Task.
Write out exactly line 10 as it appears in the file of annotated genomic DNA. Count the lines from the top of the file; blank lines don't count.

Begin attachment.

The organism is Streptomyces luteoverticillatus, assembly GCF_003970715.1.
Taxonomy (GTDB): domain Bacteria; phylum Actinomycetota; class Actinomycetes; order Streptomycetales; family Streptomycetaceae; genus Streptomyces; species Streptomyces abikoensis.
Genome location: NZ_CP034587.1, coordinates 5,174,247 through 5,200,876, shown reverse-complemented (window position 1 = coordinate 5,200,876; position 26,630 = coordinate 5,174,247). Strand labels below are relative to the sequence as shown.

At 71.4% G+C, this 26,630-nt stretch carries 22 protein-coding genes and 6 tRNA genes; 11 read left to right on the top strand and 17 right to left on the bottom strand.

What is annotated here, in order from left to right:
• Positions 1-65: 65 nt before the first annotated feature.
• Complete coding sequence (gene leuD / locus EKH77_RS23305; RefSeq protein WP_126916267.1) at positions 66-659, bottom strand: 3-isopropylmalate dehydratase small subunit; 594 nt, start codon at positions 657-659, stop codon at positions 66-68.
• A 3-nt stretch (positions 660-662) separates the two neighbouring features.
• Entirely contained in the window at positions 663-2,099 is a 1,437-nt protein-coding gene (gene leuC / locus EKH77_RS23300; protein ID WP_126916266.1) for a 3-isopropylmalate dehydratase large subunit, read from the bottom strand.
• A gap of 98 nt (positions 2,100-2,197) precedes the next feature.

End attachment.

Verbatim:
• A gap of 98 nt (positions 2,100-2,197) precedes the next feature.